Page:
The Good News About Your “Messed Up” Family

Family-Christmas2The countdown is here!!! Christmas is just around the corner. By now you might be jamming to “Grandma Just Got Run Over By a Reindeer” in your car, sippin’ on some eggnog (Okay. Does anyone even drink that stuff anymore?), and anticipating the joy of friends and family.

But for many of us, Christmas and family aren’t always things to look forward to.

Recently I asked a friend about her plans for Christmas. Dread flowed from her mouth as she began to tell me about her “messed up” family:

“Christmas for me is always tough. My mom stresses me out. I have to travel to three homes because of my parents’ divorce. And there is always some drama that happens behind the scene. Maybe I should stay home this Christmas.”


As my friend toiled about her family situation, my heart sank. But she is not alone. Families today aren’t like the those found in the sitcoms of years past. Think: Leave it to Beaver, The Brady Bunch, and my 80s fav, The Cosby Show. (If you haven’t heard of any of those shows, just write me off an old fart and continue reading.)

The point is that families from the sitcom era seem foreign — everyone had perfect teeth, parents were happily married, and every problem was solved within 20 minutes.

Unfortunately, modern family life isn’t so simple, and the Good News for you and me is that Jesus can relate. His family had serious issues, too.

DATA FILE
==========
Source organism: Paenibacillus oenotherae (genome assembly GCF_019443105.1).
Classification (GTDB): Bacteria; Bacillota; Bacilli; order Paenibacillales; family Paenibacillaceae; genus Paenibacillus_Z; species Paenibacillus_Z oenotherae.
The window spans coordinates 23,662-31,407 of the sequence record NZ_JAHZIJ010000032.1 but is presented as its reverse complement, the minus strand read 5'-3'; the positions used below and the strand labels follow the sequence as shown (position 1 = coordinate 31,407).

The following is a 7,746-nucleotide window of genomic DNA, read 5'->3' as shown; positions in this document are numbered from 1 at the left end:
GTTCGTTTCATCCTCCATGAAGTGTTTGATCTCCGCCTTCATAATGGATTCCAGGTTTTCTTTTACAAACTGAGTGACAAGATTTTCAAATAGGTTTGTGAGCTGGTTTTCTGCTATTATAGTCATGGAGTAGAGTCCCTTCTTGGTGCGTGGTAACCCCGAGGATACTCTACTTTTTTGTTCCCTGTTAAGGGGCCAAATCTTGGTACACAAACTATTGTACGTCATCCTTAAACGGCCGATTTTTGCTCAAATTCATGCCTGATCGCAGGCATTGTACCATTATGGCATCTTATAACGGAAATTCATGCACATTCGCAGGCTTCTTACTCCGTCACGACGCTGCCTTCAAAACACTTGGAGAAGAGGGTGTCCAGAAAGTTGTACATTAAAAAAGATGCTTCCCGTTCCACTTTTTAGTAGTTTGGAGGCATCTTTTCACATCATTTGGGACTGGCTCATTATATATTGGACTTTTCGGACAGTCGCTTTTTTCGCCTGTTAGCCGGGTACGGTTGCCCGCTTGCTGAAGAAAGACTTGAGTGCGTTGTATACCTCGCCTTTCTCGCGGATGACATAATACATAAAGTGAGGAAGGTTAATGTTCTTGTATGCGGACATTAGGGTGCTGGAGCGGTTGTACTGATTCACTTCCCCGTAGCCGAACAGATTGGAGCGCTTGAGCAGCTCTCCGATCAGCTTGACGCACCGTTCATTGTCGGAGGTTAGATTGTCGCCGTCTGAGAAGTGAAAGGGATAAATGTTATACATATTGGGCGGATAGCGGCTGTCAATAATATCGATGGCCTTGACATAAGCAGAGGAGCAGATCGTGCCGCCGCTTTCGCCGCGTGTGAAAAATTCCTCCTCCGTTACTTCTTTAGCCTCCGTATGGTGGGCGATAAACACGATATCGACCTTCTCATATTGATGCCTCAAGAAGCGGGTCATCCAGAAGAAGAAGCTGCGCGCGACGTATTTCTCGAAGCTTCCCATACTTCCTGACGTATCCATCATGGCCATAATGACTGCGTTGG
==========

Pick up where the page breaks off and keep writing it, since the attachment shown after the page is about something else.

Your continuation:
LOOK WHO’s IN LINE!  (Genealogy of Jesus)

Consider, for example, that super long scriptural reading that always sends you daydreaming by the fifth word. That’s because every sentence begins with “So-and-so begot So-and-so…” until they finally get to Jesus. (Math 1:1-25)

I used to wonder why they wasted so much time talking about Jesus’ family tree. Yes, the blood line of Christ points us to the promise of the true messiah. But there is another reason the Church in her wisdom showcases Jesus’ family tree: to remind us of the fact that not everyone in Jesus’ family was perfect.

In fact, David and Saul (one of the first names listed) were infamous for their acts of adultery. Ahaz was a corrupt king and idolator. Ruth was a result of insest. Rahab was a prostitute . Rehoboam (Matthew 1:7, cf. 1 Kings 12:1–24), was a hot-tempered, narcissist who lusted for power. How Embarrassing!?

No, Not for Jesus.


In God’s family, He is not ashamed to call us brothers (Hebrews 2:11). He is not above associating with those from whom we’d rather keep our distance. He rose (literally) above it. And we can too.

When you’re hanging out with your family this Christmas thinking about how frustrating everyone can be, or if you find yourself thinking that you’re doomed because your entire family is nuts, try to remember that even our Savior’s family tree has a few blemishes. He is not ashamed to call them or us brothers and sisters. He came into the world to redeem the worst, like Rahab, Rehoboam, you, and me.


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